John Vestman CD Mastering

Mastering Procedures


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First I'll listen to your project to see how much needs to be done, taking into consideration your budget.

Usually I will begin sound enhancement using analog eq, compression, limiting, de-essing, phase correction, width enhancement, multi-band compression and level correction. (Level correction is quite powerful, and I discuss it in detail on my Surprising Differences page.) After hearing a few songs and marking down all settings, I'll begin loading each track into the Sonic Solutions digital system.

I can process the songs in any order, but it works well to do it in the order it will end up being on the cd. If I can tell that I'll be needing to do complicated equalization or editing, I'll load the songs directly into Sonic prior to processing (in that case I'll use both the automated and manual eq).

Now we have a waveform in the Sonic digital editor. The Edit Decision List (EDL) is actually a visual display of your music. As the next few songs get loaded in, I can begin cleaning up the beginnings and endings of the songs at the same time. On the computer screen, I can zoom in and see the very beginning, for instance, and create a fade-in that's appropriate for the song. We can listen to the song (via playback) while another song is loading in (via record).

We never know up front how long equalization and other enhancements will take. It depends on how consistent the mixes are, and how many songs. 20 short songs totaling 45 minutes takes longer than 10 songs totaling 45 minutes. To do your music justice, I should listen 1-2 times (or more) to each song. Sometimes, after processing and loading in the whole album, I'll decide to re-eq one or two songs after getting to know the overall tone of the album.

As each songs goes to the Sonic, it makes it easier to check each song for consistency. Sometimes additional refinements aren't needed, but sometimes it's like putting an extra coat of wax on. Everything shines up and falls into place. Each song will now be having an influence on the others. AND, we can make everything as consistent as you like, OR leave things unique and different if that's the vibe you're after. Think about these things before you come in to master.

At this point in case #1, more editing and creative work can occur. In case #2, I'll do a capture file that takes all the processing settings and locks them into the computer. In either case, it's now time to set the Track Id's for the cd (they can go anywhere you like) and handle any last minute ideas.

I'll cut you a real-time master/reference cd, now that everything is ready to go. (It's a full-on master that is ready for you to reference at home and decide if you want any changes. Listen to your cd on *several * systems (maybe even a dj system). DO NOT take it back into the studio right away and see how it sounds there! See my page on Studio Monitor Madness to see why. Your cd was designed for the real world. Take it there first. Listen on boom boxes. Listen in the car. Listen on a couple home systems. Compare it with other commercial cds.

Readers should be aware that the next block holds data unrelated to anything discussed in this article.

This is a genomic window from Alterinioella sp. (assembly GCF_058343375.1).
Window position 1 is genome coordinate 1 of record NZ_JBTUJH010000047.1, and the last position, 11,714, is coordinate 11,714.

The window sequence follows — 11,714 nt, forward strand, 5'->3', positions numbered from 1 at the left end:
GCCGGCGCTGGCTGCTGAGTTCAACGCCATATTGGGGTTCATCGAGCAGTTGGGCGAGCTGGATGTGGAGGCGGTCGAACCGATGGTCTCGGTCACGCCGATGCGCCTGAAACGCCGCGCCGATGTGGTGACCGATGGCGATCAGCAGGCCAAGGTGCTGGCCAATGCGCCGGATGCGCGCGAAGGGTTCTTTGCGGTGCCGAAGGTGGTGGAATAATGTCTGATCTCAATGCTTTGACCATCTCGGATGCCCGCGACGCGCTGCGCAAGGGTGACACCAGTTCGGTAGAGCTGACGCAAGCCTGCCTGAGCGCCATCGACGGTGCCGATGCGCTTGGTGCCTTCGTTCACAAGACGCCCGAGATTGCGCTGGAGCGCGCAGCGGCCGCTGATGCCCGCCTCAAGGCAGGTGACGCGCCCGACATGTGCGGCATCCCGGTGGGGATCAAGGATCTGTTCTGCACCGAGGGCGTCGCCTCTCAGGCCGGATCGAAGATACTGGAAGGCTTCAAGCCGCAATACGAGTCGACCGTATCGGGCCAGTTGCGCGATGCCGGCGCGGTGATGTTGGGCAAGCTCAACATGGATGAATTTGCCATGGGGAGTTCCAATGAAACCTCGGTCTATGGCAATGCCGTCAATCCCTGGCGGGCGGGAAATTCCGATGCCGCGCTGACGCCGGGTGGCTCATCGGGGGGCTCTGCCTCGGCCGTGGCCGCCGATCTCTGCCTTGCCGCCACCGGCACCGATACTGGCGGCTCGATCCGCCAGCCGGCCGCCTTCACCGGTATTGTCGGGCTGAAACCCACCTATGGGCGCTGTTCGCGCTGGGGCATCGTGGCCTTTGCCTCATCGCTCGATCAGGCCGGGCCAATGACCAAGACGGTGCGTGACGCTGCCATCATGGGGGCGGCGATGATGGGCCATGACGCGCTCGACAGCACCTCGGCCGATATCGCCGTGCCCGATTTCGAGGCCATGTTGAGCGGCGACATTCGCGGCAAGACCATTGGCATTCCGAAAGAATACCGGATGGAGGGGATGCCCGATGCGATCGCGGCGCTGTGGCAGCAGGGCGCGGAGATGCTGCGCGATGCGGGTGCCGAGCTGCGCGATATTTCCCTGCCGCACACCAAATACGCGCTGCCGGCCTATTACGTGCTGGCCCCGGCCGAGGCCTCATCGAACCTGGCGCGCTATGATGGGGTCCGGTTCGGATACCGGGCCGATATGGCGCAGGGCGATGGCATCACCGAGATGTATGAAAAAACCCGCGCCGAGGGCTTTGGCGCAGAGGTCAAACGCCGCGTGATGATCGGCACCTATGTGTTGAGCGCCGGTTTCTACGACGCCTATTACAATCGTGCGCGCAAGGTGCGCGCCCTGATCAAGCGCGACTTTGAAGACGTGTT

You are now at a new level of objectivity where you will hear things you haven't heard before in your mixes. Remember, you're not mixing right now - you're not focusing on the bass, the tom fills, the fade-in to the sax solo, the verb setting of the Lexicon or the Harmonizers. You're hearing it in the context of the sound of the neighbors vacuum cleaner coming in your window. Your kids are putting soap in each other's hair and your wife/husband is asking you where the washcloths are. Or you're in the car, and your 50 Hz boom-elevator is set for "deaf" and your muffler just dropped off your car from the spl (sound pressure level).

Now your mixes have more clarity, consistency, and presence. You're gonna hear that tubular shaker that you thought was lost under the drum kit. Well, depending on what's done in mastering, you'll either hear a big difference, or it will sound just like before, depending on your preferences as we work together (some mastering studios prefer that the client not be there, and may even charge more if you are there).

Your cd may be perfect just the way it is. Or you may want some changes like spacing in between the songs, or a different fade. Or you may get other ideas, now that 3 or 4 people have heard it, which is a good idea.

KEY: I keep all the settings for your project in the computer, and most changes at this point are EASY and FAST! With a few clicks and turns - voila! Some changes can be more involved.... it's depends on each project.

Now I'll make you another master/reference cd. You take it home, give it the real-world check-over, and now it's perfect! I then recommend cutting a backup master (usually included in my package prices) just in case anything should happen between your hands and the pressing plant (er... or the record company). Hey, the Fed Ex airplane could run over it, ya know...

I guarantee all my masters. I can also make cd clones for you at a reasonable cost, in case you need a couple copies right away. So now you're on your way to having a superb cd that compares with commercial cds - and the ball is in your court to make it a HIT!

© Copyright 1998 - 2000 John Vestman
Modified 11/11/00
More about compression
Info about Eq'ing to multitrack
Info about cutting a hot cd
Before-after waveform display
Visual example of creative mastering techniques

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